New year, new plan

So here’s the game plan. Overall, eat healthy, eat happy. Which, for us, means less meat, more veg; less butter, more olive oil (as in, oil instead of butter, not extra oil!); less processed food, more homemade food; less fast food and more organic food.

Less meat, to us, means no pork outside of the very occasional (think, maximum, four or five times a year) prerequisite bacon for BLTs, no fowl prepared at the home (is it just me or was the Thanksgiving turkey, well, almost slimy?), and very little red meat prepared at home. So, at home, the only meat, then, will be the very occasional (as in, maybe, two or three times a year, if even that, grilled steak) while, outside of the home, we might order Chicken Bryani (While the original recipe is from Cook’s Illustrated, you have to register to get it. If you want to avoid the bother of it all, and Cook’s makes it a helluva bother, a nice blogger in Canada, Culinary Adventures, has been so kind as to print the recipe.) at our local Indian restaurant.

More vegetables means we am trying new veg. So far, we’ve tried Bitter Greens with Sweet Onions and Tart Cherries which is a recipe from Mollie Katzen, author of the famed Moosewood Cookbook as well as a host of other books (tip: don’t use those nasty canned cherries; if you can’t get fresh, then try frozen), Turnips and Parsnips with Rosemary from Gourmet (tip: I didn’t think it needed the glaze, but if you agree with my taste tester that it is critical, then ease back on the butter and oil to cut the fat) and Caramelized Chestnuts and Brussels Sprouts from the queen of the kitchen, Martha (tip: again, feel free to ease back on the fats and don’t drive yourself nuts - dreadful pun, entirely unintentional - roasting and peeling chestnuts when you can buy them at Trader Joe’s where you can find helpful staff and a fairly useless Website (please guys, list some products, for heaven’s sake).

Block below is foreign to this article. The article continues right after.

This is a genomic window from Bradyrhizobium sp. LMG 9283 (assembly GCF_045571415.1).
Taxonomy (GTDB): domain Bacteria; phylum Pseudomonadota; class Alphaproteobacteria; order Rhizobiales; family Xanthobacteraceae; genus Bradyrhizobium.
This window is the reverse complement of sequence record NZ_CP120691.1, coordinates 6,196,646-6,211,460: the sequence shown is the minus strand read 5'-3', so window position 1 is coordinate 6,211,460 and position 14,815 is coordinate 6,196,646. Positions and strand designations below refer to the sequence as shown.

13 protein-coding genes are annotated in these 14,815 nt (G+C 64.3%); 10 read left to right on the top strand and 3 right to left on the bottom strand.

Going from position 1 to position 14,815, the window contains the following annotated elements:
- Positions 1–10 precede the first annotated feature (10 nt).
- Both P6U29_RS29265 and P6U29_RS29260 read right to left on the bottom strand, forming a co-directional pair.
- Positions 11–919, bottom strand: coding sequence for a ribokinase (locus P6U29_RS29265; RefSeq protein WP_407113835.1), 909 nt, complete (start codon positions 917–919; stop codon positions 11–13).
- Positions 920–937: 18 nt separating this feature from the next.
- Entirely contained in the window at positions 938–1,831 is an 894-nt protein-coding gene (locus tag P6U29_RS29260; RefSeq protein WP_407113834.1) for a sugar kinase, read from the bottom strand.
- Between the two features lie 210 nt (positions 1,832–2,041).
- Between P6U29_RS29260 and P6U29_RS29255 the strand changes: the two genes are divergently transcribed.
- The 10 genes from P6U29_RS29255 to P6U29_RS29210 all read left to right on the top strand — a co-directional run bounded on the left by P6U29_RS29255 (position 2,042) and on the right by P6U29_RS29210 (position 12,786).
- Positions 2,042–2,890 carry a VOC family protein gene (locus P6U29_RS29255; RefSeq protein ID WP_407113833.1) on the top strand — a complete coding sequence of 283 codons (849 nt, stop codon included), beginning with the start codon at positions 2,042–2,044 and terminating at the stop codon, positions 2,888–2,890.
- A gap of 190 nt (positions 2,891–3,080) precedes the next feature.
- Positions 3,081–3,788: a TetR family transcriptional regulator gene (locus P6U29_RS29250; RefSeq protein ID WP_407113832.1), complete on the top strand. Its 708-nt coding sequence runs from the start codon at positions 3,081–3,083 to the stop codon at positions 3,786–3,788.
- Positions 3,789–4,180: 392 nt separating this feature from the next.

We liked them all. And once we have expanded our knowledge of veg, we will search for ways to enjoy them that not just lessen the fats, but that eliminates them altogether. Baby steps, just baby steps for now.

As for the less butter more oil (olive, that is), we found a cake at Gourmet that uses no butter at all: Lemon Olive-Oil Cake. No butter: Woo hoo! Tons of olive oil ... erm ... isn’t that too much of a good thing? It is truly delicious (don’t stint on the sprinkled sugar on the top - it makes all the difference and means you don’t need frosting which is all to the good) and a cake with no butter - who knew?! - is divine. Now to search for one that uses less oil.

Less processed and fast food means more cooking (it’s not that we didn’t want to cook; it’s just we didn’t know how / didn’t have the time / didn’t have groceries in the house / insert excuse here). We're now collecting recipe books and reading up on techniques (techniques are more important - we want to learn how to fish for life, not just to eat a fish today). And more organic means more visits to the farmer’s market. Which we adore anyway. So that works out nicely.